McKimmie still in doubt

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reports from Moscow

Scotland exchanged the wintry blast of so-called British Summer Time for the freezing temperatures of a Russian spring yesterday, but their misfortune with injuries accompanied them to Moscow.

Already deprived of 11 squad regulars, Craig Brown, the national manager, must today gauge whether Stewart McKimmie, his first-choice right-back, will be fit to face the Group Eight favourites, Russia, in tomorrow's European Championship qualifier here.

McKimmie, a mainstay of Scotland's defence, was unable to participate in Sunday's practice match at Hampden Park because of a foot injury. If the tenderness on his instep has not improved sufficiently for him to play in this morning's session at the match venue, the central Luzhniki Stadium, his place will go to Stephen Wright, his Aberdeen colleague.

Wright, 22, formerly captained Brown's Under-21 side, but has only two full caps, earned against Germany and Estonia two years ago. His probable return to active service comes at a time when, like most of his Pittodrie team-mates, his club form has been at its lowest ebb.

The doubts over McKimmie increased the likelihood that Brown will opt for a zonal defence featuring three centre-backs. That would mean an international debut at the age of 30 for Colin Calderwood, one of the players who has benefited most from Gerry Francis's regime at Tottenham, alongside Colin Hendry and Alan McLaren.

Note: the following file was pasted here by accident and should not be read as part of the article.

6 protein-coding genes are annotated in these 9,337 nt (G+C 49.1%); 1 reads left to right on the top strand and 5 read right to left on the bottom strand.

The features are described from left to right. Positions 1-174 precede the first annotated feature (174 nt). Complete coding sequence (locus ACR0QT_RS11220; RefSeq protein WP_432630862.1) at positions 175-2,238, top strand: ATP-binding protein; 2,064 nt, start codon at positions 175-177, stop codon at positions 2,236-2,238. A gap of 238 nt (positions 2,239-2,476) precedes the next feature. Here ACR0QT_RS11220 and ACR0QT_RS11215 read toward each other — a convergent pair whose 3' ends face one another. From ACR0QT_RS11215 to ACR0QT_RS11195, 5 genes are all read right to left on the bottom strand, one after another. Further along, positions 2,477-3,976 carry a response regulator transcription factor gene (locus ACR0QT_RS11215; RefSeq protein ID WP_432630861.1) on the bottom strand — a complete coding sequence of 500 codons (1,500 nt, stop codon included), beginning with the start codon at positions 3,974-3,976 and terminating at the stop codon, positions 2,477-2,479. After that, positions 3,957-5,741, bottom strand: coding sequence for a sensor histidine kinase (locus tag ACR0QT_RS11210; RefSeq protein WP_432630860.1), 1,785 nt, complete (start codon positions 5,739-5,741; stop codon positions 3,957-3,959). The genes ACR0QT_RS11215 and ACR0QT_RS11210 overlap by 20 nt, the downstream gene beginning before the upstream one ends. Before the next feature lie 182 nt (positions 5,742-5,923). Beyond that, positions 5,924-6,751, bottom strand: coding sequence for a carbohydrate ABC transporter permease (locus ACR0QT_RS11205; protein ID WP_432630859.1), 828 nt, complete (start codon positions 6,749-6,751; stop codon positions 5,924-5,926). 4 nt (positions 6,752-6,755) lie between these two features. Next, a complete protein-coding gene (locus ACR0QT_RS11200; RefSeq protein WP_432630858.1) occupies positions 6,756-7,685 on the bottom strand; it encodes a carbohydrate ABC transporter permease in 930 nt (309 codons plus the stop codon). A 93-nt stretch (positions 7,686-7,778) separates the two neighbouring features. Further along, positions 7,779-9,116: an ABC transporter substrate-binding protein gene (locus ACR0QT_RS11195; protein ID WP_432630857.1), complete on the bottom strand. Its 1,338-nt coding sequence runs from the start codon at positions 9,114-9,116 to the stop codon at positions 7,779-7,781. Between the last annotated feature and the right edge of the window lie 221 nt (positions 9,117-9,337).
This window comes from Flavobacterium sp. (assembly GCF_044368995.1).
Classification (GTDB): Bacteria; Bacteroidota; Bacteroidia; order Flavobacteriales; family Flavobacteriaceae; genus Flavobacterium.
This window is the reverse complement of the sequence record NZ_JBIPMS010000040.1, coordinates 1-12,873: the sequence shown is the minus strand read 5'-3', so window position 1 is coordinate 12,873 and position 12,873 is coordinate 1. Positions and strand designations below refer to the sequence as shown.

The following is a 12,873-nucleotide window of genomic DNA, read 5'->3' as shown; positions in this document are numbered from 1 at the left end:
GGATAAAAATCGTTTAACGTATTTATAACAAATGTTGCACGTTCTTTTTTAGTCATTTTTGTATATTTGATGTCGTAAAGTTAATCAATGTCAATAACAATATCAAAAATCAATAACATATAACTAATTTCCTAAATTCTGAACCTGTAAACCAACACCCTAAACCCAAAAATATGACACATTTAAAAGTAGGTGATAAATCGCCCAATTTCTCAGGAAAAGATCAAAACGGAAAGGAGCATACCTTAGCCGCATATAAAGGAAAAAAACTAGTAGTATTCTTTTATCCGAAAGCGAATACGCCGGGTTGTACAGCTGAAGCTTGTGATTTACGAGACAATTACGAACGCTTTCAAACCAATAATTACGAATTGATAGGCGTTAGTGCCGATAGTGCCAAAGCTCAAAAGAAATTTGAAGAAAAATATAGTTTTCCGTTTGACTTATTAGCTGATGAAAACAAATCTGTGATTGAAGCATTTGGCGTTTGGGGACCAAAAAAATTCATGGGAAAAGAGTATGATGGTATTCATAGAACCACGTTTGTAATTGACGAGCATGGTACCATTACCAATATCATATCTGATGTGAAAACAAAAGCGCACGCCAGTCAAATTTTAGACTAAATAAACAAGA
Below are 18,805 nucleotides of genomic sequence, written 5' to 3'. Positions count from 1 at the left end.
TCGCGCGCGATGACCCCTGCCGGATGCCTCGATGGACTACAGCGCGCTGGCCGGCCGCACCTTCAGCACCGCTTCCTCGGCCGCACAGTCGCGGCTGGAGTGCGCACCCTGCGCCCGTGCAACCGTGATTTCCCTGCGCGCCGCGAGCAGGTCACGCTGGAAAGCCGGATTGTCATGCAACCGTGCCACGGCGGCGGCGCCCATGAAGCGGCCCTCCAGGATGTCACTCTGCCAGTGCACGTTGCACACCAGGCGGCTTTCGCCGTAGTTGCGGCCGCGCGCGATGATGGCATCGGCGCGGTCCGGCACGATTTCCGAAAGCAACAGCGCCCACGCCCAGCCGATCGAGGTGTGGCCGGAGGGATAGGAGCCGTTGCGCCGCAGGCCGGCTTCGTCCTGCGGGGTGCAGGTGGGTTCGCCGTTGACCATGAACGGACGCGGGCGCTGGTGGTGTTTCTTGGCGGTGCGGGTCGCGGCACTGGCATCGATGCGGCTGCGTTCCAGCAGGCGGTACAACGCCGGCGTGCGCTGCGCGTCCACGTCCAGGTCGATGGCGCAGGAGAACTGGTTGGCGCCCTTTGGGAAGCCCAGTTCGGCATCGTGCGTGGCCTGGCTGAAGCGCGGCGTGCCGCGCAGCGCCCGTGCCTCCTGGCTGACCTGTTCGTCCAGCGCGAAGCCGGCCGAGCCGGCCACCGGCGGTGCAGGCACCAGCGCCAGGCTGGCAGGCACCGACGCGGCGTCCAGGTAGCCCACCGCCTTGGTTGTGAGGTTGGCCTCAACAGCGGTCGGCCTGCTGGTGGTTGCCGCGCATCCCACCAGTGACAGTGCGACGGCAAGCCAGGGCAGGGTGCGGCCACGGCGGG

Such a strategy may suggest undue defeatism on Scotland's part. But there are no Baxters, Bremners, Mackays or Laws around these days - although the latter has made the trip as a radio pundit and still looks lively enough to strut his stuff - so Brown would arguably be playing to the limited strengths at his disposal.

Despite the return of Russia's "refuseniks", who missed last year's short- lived World Cup adventures, interest in the game is hardly high in the Russian capital. A crowd of around 20,000 is expected in the 80,000-capacity ground, where the last Scottish winner was Allan Wells in the 1980 Olympics.

Locally, greater interest has focused on the unprecedented industrial dispute involving dancers at the Bolshoi Ballet. Unfortunately for the beleaguered Brown, the prospect of Andrei Kanchelskis and his comrade strikers, Dmitri Radchenko and Sergei Kiriakov, coming out in sympathy is considered remote.